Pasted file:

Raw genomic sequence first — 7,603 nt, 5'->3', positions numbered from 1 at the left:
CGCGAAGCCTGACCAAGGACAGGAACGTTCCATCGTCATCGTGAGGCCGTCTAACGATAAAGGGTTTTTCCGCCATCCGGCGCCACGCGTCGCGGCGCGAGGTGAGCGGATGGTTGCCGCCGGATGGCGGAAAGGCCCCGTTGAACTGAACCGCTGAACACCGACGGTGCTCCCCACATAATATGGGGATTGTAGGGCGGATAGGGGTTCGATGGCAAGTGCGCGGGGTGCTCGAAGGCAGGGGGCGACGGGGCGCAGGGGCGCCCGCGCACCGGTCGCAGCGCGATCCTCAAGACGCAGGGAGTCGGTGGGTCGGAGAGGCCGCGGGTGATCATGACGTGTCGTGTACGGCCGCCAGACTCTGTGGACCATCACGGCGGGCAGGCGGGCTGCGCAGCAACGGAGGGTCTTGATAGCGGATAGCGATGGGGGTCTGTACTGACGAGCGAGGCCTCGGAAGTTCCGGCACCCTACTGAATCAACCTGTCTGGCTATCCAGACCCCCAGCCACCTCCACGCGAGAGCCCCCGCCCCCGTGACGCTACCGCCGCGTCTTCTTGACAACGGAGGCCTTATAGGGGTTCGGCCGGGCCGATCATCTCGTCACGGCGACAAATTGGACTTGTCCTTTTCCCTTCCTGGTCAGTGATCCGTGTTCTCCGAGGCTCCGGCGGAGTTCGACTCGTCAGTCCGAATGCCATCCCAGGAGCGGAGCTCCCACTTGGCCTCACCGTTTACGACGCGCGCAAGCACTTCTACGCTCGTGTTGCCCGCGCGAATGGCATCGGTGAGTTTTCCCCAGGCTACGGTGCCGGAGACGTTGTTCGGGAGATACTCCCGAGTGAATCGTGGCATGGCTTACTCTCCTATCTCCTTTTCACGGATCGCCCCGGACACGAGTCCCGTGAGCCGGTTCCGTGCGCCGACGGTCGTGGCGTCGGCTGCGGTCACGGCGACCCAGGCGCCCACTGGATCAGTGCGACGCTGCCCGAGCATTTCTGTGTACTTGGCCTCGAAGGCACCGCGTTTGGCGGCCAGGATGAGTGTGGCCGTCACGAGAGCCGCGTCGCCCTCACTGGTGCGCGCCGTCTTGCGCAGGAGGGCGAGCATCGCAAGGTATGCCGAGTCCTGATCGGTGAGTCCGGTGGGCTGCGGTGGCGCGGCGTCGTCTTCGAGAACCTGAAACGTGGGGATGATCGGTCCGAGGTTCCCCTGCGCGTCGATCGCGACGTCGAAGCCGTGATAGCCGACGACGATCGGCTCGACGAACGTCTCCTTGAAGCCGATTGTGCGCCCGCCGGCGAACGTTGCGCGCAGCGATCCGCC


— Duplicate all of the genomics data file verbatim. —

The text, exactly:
Raw genomic sequence first — 7,603 nt, 5'->3', positions numbered from 1 at the left:
CGCGAAGCCTGACCAAGGACAGGAACGTTCCATCGTCATCGTGAGGCCGTCTAACGATAAAGGGTTTTTCCGCCATCCGGCGCCACGCGTCGCGGCGCGAGGTGAGCGGATGGTTGCCGCCGGATGGCGGAAAGGCCCCGTTGAACTGAACCGCTGAACACCGACGGTGCTCCCCACATAATATGGGGATTGTAGGGCGGATAGGGGTTCGATGGCAAGTGCGCGGGGTGCTCGAAGGCAGGGGGCGACGGGGCGCAGGGGCGCCCGCGCACCGGTCGCAGCGCGATCCTCAAGACGCAGGGAGTCGGTGGGTCGGAGAGGCCGCGGGTGATCATGACGTGTCGTGTACGGCCGCCAGACTCTGTGGACCATCACGGCGGGCAGGCGGGCTGCGCAGCAACGGAGGGTCTTGATAGCGGATAGCGATGGGGGTCTGTACTGACGAGCGAGGCCTCGGAAGTTCCGGCACCCTACTGAATCAACCTGTCTGGCTATCCAGACCCCCAGCCACCTCCACGCGAGAGCCCCCGCCCCCGTGACGCTACCGCCGCGTCTTCTTGACAACGGAGGCCTTATAGGGGTTCGGCCGGGCCGATCATCTCGTCACGGCGACAAATTGGACTTGTCCTTTTCCCTTCCTGGTCAGTGATCCGTGTTCTCCGAGGCTCCGGCGGAGTTCGACTCGTCAGTCCGAATGCCATCCCAGGAGCGGAGCTCCCACTTGGCCTCACCGTTTACGACGCGCGCAAGCACTTCTACGCTCGTGTTGCCCGCGCGAATGGCATCGGTGAGTTTTCCCCAGGCTACGGTGCCGGAGACGTTGTTCGGGAGATACTCCCGAGTGAATCGTGGCATGGCTTACTCTCCTATCTCCTTTTCACGGATCGCCCCGGACACGAGTCCCGTGAGCCGGTTCCGTGCGCCGACGGTCGTGGCGTCGGCTGCGGTCACGGCGACCCAGGCGCCCACTGGATCAGTGCGACGCTGCCCGAGCATTTCTGTGTACTTGGCCTCGAAGGCACCGCGTTTGGCGGCCAGGATGAGTGTGGCCGTCACGAGAGCCGCGTCGCCCTCACTGGTGCGCGCCGTCTTGCGCAGGAGGGCGAGCATCGCAAGGTATGCCGAGTCCTGATCGGTGAGTCCGGTGGGCTGCGGTGGCGCGGCGTCGTCTTCGAGAACCTGAAACGTGGGGATGATCGGTCCGAGGTTCCCCTGCGCGTCGATCGCGACGTCGAAGCCGTGATAGCCGACGACGATCGGCTCGACGAACGTCTCCTTGAAGCCGATTGTGCGCCCGCCGGCGAACGTTGCGCGCAGCGATCCGCC